$ benchart record
Following scores were recorded under name: v0.9.2.

    real: 0.17
    user: 0.17
    sys: 0.00

If the results look unapropriate, run `/usr/local/bin/benchart pop` to pop the result.

$ git checkout v0.9.1
$ benchart record
re-running benchmark command: sh -c bin/qrintf gcc -O2 examples/ipv4addr.c && /usr/bin/time -p ./a.out 1234567890 2>&1
sh: bin/qrintf: No such file or directory
benchmark script failed with exit status:32512


$ benchart record -- sh -c 'bin/qrintf-gcc -O2 examples/ipv4addr.c && /usr/bin/time -p ./a.out 1234567890 2>&1'
Following scores were recorded under name: v0.9.1.

    real: 0.21
    user: 0.20
    sys: 0.00

If the results look unapropriate, run `/usr/local/bin/benchart pop` to pop the result.

$ git checkout v0.9.0
$ benchart record
re-running benchmark command: sh -c bin/qrintf-gcc -O2 examples/ipv4addr.c && /usr/bin/time -p ./a.out 1234567890 2>&1
Following scores were recorded under name: v0.9.0.

    real: 0.20
    user: 0.19
    sys: 0.00

If the results look unapropriate, run `/usr/local/bin/benchart pop` to pop the result.

で、測定結果をグラフ表示するには、benchart showコマンドを実行
$ benchart show

ベンチマークを記録するのに使ったコマンドはbenchart list-commandsで一覧表示することができ、benchart record --reuse=nameコマンドで、任意の測定コマンドを再実行可能。


Thursday, May 14, 2015

jailing - chroot jailを構築・運用するためのスクリプトを書いた



俺たちがほしいのは、ホストの環境の一部のみにアクセスできる、手軽なjailだー! ってわけで、ざっくり書いたのが、jailing。




% sudo jailing --root=/var/httpd-jail \
    --bind /usr/local/apache \
    -- \
    /usr/local/apache/bin/httpd \
    -c /usr/local/apache/conf/httpd.conf
% sudo jailing --root /var/h2o-jail \
    --bind /usr/local/h2o \
    -- \
    /usr/local/h2o/bin/h2o \
    -m daemon \
    -c /usr/local/h2o/etc/h2o.conf
% sudo jailing --root /var/h2o-jail \
    -- \


詳しくはman jailingしたりしてください。それでは〜

Monday, May 11, 2015

Clangに対応し、より高速になったqrintf version 0.9.2をリリースしました





$ qrintf --version
$ gcc -O2 examples/ipv4addr.c && time ./a.out 1234567890

real 0m2.512s
user 0m2.506s
sys 0m0.003s
$ qrintf gcc -O2 examples/ipv4addr.c && time ./a.out 1234567890

real 0m0.173s
user 0m0.170s
sys 0m0.002s
$ clang -O2 examples/ipv4addr.c && time ./a.out 1234567890

real 0m2.487s
user 0m2.479s
sys 0m0.004s
$ qrintf clang -O2 examples/ipv4addr.c && time ./a.out 1234567890

real 0m0.220s
user 0m0.214s
sys 0m0.002s


それでは、have fun!

Thursday, April 16, 2015

HTTP/2 is much faster than SPDY thanks to dependency-based prioritization


HTTP/2 provides two methods to prioritize streams (e.g. files being served).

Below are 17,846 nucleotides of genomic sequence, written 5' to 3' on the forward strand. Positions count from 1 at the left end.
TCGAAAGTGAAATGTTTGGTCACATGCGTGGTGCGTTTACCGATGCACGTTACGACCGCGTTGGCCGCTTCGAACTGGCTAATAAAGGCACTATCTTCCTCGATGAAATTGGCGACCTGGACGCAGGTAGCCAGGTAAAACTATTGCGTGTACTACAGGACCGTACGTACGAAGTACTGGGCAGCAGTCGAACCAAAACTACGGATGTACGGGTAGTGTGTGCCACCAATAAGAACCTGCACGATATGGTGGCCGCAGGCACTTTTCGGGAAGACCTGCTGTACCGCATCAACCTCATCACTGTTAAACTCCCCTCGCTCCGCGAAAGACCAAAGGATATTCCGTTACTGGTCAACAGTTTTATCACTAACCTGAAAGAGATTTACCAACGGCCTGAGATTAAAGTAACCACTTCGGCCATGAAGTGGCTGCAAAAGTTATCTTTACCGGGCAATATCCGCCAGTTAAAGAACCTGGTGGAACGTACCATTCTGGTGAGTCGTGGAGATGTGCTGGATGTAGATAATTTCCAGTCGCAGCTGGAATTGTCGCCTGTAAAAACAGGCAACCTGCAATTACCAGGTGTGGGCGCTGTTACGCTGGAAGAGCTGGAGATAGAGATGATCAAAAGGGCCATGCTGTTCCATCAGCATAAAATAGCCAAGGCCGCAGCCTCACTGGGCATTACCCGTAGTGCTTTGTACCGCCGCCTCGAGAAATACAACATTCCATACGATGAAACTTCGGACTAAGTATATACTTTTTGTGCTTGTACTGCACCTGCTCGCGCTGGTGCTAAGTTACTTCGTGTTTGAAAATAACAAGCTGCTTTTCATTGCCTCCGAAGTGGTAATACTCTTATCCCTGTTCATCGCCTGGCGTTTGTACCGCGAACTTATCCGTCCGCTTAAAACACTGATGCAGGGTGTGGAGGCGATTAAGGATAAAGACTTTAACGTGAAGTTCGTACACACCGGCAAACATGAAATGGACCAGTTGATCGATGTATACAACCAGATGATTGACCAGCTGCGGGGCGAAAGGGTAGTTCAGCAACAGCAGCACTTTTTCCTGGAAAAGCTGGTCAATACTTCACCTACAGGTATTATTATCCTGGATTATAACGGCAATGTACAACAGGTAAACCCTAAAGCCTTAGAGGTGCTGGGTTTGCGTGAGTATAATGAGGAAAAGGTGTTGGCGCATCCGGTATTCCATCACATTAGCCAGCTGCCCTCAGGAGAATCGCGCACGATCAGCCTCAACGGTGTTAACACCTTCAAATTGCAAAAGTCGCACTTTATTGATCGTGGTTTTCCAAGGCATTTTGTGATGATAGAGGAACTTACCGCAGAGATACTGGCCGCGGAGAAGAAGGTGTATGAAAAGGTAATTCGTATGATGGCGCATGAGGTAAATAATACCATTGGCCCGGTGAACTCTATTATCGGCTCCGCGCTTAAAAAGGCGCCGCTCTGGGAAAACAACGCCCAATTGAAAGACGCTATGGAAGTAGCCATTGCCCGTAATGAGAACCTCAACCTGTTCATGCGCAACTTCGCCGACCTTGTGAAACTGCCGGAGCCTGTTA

One method is called weight-based prioritization. In weight-based prioritization, every stream is given a weight, and the value is used by the server to proportionally distribute the bandwidth between the streams.

The other method is dependency-based prioritization. By using the method, web browsers can advise HTTP/2 servers to send the streams that are depended by other streams before sending the other streams. For example, by using dependency-based prioritization web browsers can request the server to send CSS or JavaScript files before sending HTML or image files.

As of this writing, out of the two popular web browsers that implement HTTP/2, only Firefox uses dependency-based prioritization.

Note: the background section has been rewritten due to the fact that the comparison with SPDY turns out to be wrong, as pointed out in the comment. The original version of the section is here. Rest of the blogpost stays in tact.

The case of Mozilla Firefox

The prioritization strategy of Firefox is as follows1:
  • send CSS and JavaScript files in <HEAD> before HTML and/or image files by using dependency-based prioritization
  • HTML streams are given 2.5x bandwidth above image streams (by using weight-based prioritization)
  • script files within <BODY> are in total given about the half bandwidths of the other files2

Below is the network time chart generated by Firefox 37.0.1 when accessing a sample web page3 (given 100ms network latency6) containing a number of CSS, script files, and images. H2O version 1.2.0 was used as the HTTP/2 server for running the benchmark.

By looking at the chart, you can see that many CSS, script files and images are requested in parallel at some time around 320ms, but that the download of files that block rendering (e.g. CSS and script files) complete before any of the images (even the smallest ones) become available. This is due to the fact, as I explained earlier, that Firefox notifies the HTTP/2 server that HTML and image files depend on the CSS and the script files to become rendered; therefore the server is sending the files being depended before sending the dependents. And thanks to the prioritization, all the files that are required to do the initial rendering arrives at the web browser (a.k.a. first-paint time) at around 1.0 seconds from start.

The case of Google Chrome

On the other hand Chrome's prioritization logic only uses the weight-based prioritization; the logic remains mostly same with that used in SPDY. Chrome assigns a predefined weight to each of the stream based on their types.

Table 1. Priority weight values used by Google Chrome4


And here is the timing chart taken using Chrome (version 44.0.2371.0 canary) when accessing the same web page.

Unlike Firefox, CSS and script files are not arriving before the image files. If you look carefully, you will find a vague relationship between the size and the arrive time of the contents independent to their types. This is because each of the files are interleaved into a single TCP stream based on their weights, and because of the fact that the weight between the files do not differ much. Therefore the initial-paint time is as late as 1.5 seconds5.